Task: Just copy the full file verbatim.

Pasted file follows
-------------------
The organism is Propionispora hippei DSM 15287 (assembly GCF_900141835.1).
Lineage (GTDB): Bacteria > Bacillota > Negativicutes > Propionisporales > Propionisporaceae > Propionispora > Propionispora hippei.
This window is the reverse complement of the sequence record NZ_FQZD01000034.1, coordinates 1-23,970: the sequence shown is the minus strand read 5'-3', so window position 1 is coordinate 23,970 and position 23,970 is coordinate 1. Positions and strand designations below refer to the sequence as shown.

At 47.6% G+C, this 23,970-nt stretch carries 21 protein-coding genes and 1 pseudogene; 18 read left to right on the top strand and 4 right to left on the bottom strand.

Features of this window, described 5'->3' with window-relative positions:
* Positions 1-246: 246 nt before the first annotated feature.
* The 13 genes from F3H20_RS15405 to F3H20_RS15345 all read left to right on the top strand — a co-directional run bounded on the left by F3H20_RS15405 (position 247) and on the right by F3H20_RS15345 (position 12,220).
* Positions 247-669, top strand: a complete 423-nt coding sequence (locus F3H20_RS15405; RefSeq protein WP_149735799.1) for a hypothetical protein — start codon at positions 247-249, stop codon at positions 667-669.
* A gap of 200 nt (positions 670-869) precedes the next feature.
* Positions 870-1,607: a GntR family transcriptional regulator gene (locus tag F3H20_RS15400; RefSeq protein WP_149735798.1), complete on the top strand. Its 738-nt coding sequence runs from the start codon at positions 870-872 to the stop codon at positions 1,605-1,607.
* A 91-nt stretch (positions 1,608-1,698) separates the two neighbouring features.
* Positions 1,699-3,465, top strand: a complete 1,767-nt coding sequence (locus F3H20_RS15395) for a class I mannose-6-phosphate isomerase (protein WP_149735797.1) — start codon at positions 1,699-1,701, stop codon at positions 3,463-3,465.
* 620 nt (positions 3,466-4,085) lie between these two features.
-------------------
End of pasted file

The organism is Propionispora hippei DSM 15287 (assembly GCF_900141835.1).
Lineage (GTDB): Bacteria > Bacillota > Negativicutes > Propionisporales > Propionisporaceae > Propionispora > Propionispora hippei.
This window is the reverse complement of the sequence record NZ_FQZD01000034.1, coordinates 1-23,970: the sequence shown is the minus strand read 5'-3', so window position 1 is coordinate 23,970 and position 23,970 is coordinate 1. Positions and strand designations below refer to the sequence as shown.

At 47.6% G+C, this 23,970-nt stretch carries 21 protein-coding genes and 1 pseudogene; 18 read left to right on the top strand and 4 right to left on the bottom strand.

Features of this window, described 5'->3' with window-relative positions:
* Positions 1-246: 246 nt before the first annotated feature.
* The 13 genes from F3H20_RS15405 to F3H20_RS15345 all read left to right on the top strand — a co-directional run bounded on the left by F3H20_RS15405 (position 247) and on the right by F3H20_RS15345 (position 12,220).
* Positions 247-669, top strand: a complete 423-nt coding sequence (locus F3H20_RS15405; RefSeq protein WP_149735799.1) for a hypothetical protein — start codon at positions 247-249, stop codon at positions 667-669.
* A gap of 200 nt (positions 670-869) precedes the next feature.
* Positions 870-1,607: a GntR family transcriptional regulator gene (locus tag F3H20_RS15400; RefSeq protein WP_149735798.1), complete on the top strand. Its 738-nt coding sequence runs from the start codon at positions 870-872 to the stop codon at positions 1,605-1,607.
* A 91-nt stretch (positions 1,608-1,698) separates the two neighbouring features.
* Positions 1,699-3,465, top strand: a complete 1,767-nt coding sequence (locus F3H20_RS15395) for a class I mannose-6-phosphate isomerase (protein WP_149735797.1) — start codon at positions 1,699-1,701, stop codon at positions 3,463-3,465.
* 620 nt (positions 3,466-4,085) lie between these two features.